Developers Expect Higher Fees With Floridas Propertytax Cuts
Written by Risa Polansky on June 14, 2007
By Risa Polansky
Some developers and development experts say they expect local governments to charge higher permitting and user fees to make up for revenue lost to statewide property-tax cuts.
Others figure municipalities have enough fat to trim elsewhere in their budgets without raising the fees and lessening service levels.
"We would love nothing more than to see a rollback of real estate taxes," said Matthew Greer, chief operating officer of Carlisle Development Group. "We also think because they’re going to cut city services, they’re going to turn around and find use taxes that are going to hit us disproportionately. We’re kind of schizophrenic."
Raising rates is "just a natural conclusion," said residential real estate development attorney Richard Schanerman, shareholder at Akerman Senterfitt. "The money has to be made up someplace, and an obvious place is permitting and impact fees."
Governments will "be more likely to do that than say, "Let’s fire 20% of our staff,’" Mr. Greer said.
However, Mr. Schanerman said, it’s all just speculation until the Legislature reaches a decision on property-tax reform during its special session that began this week.
"I’m not worried about that," said Inigo Ardid, vice president of Key International. "One-time taxes are a lot better than recurring taxes, than a real estate tax."
Regardless, he said, governments have seen an increase in revenue in recent years, and "I’m not pulling my building permits any faster today than I was in 2001."
Silvio Cardoso, president of the Builders Association of South Florida and United Homes International, agreed that permitting did not become quicker with revenue increases in past years and said it shouldn’t slow down now.
Fees, he said, already vary too much from city to city.
The state builders group is lobbying for standardization regardless of the impact of cuts in property taxes, he said, and if local governments do raise fees and use taxes to make up for revenue lost, "then we’ll have to worry about challenging them and making some sort of standardization so it doesn’t matter where you go, you’ll know what your impact fees and permitting process will be."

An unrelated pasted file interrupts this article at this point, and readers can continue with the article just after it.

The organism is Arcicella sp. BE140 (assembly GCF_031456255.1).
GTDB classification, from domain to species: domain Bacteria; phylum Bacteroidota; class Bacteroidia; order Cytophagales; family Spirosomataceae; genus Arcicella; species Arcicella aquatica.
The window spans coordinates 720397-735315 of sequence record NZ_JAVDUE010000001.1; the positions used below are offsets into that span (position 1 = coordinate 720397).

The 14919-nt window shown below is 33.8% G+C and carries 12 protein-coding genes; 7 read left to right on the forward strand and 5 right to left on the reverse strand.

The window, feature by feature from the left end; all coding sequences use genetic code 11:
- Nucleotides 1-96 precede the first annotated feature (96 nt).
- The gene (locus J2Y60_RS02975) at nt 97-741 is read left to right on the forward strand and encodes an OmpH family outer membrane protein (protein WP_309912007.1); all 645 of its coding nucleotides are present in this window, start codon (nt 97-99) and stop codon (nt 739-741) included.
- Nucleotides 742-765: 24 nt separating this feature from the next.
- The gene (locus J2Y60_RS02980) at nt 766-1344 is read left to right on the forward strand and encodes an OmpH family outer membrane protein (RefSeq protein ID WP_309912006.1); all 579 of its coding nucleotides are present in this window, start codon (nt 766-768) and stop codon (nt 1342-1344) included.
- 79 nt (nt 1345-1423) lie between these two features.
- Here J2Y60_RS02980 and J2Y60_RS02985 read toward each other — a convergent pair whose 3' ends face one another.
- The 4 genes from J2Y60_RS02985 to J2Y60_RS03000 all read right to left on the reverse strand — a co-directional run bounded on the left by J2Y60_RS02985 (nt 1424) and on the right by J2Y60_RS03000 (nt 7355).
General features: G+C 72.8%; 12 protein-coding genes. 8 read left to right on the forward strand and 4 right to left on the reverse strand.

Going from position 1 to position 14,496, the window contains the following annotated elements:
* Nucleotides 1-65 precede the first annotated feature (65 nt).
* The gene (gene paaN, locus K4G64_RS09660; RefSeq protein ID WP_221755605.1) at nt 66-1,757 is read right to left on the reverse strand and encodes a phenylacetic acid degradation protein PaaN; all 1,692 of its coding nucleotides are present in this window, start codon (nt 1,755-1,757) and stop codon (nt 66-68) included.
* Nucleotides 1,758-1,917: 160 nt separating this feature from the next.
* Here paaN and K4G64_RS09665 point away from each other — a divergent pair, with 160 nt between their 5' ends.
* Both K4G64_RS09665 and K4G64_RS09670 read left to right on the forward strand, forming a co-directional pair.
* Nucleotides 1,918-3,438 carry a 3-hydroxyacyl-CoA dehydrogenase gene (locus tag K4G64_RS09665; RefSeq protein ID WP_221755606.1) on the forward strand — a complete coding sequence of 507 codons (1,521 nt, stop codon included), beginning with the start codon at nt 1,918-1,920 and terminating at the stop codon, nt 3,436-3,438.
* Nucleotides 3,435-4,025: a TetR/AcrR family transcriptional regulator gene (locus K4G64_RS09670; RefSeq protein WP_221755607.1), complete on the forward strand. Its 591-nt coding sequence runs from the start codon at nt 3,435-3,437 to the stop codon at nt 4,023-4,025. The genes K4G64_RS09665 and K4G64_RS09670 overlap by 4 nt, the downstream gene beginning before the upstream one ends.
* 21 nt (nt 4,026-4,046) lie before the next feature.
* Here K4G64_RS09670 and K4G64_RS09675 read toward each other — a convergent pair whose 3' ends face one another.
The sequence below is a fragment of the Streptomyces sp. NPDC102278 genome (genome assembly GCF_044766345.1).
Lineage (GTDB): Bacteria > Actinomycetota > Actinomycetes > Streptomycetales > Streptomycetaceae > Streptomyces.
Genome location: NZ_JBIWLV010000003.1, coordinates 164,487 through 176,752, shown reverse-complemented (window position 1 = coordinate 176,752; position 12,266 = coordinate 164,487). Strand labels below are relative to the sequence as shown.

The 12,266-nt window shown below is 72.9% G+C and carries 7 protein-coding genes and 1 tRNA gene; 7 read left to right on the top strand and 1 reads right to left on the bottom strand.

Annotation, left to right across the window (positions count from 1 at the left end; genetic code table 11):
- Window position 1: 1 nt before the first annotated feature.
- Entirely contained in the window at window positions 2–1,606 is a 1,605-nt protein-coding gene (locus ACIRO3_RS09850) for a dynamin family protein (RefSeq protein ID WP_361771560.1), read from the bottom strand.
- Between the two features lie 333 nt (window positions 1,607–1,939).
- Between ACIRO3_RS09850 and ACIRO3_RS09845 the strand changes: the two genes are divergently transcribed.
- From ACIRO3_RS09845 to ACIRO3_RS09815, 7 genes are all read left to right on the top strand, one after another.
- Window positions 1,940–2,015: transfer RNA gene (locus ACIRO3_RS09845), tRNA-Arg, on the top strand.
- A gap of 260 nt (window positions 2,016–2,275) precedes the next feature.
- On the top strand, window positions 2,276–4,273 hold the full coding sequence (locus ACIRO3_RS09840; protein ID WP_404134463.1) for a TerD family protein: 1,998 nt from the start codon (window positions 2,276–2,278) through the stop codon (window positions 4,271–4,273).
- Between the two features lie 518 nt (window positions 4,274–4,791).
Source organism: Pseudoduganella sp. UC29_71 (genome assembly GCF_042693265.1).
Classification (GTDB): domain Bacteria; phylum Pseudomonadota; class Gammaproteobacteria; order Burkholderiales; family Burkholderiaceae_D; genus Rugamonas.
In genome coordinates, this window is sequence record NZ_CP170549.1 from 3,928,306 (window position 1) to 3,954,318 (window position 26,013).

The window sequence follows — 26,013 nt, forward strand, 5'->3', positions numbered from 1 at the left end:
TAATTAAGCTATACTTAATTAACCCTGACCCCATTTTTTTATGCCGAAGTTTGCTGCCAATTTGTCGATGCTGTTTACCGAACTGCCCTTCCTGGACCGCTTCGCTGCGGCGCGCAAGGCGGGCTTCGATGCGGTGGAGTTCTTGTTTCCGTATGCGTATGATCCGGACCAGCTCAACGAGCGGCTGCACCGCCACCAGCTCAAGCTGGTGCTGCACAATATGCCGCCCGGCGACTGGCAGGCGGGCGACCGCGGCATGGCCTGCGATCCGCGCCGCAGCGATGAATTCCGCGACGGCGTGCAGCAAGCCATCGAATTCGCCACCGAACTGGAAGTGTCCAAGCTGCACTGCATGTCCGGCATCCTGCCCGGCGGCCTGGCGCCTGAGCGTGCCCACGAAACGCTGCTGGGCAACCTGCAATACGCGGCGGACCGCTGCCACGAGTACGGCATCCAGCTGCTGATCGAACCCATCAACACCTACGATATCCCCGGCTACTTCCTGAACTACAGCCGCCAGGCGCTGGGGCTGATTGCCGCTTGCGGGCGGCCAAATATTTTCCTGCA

Also, Mr. Cardoso said, outsourcing licensed experts to do inspections required for permits could streamline the process and governments may want to "establish a private provider system where you have checks and balances."
But "the most important battle we have is insurance and taxes in the state," he said. Without property-tax reductions, residential developers are "not going to have to worry so much about the permitting process" because there won’t be a need to build if people can’t afford to live here, he said.
"On the one hand, you’re going to be reduced in taxes, but on the other hand, that reduction would be offset by volume," said Eli Dreszer, partner at MFM Construction.
There was not an increase in planning department staffing created by the last boom, he said, so there shouldn’t be a need for staff reductions even if government spending is cut.
Miami-Dade County last summer budgeted 12 new staffers to expedite its permitting and inspection processes but later removed the positions "due to the slowdown in construction activity," said Miriam Rossi, spokesman for the county’s building department.
While staffing and budget decisions hang in the balance as the special session continues, the department has "no plans to raise permit fees or use taxes," she said.
Representatives of the Miami and Coral Gables planning departments said the same.
Attorney Neisen Kasdin of Akerman Senterfitt said even if cities do choose to make up for lost revenue through increased fees, they may relax regulations and limitations.
"Smart cities," he said, "will also be trying to increase the level of business activity."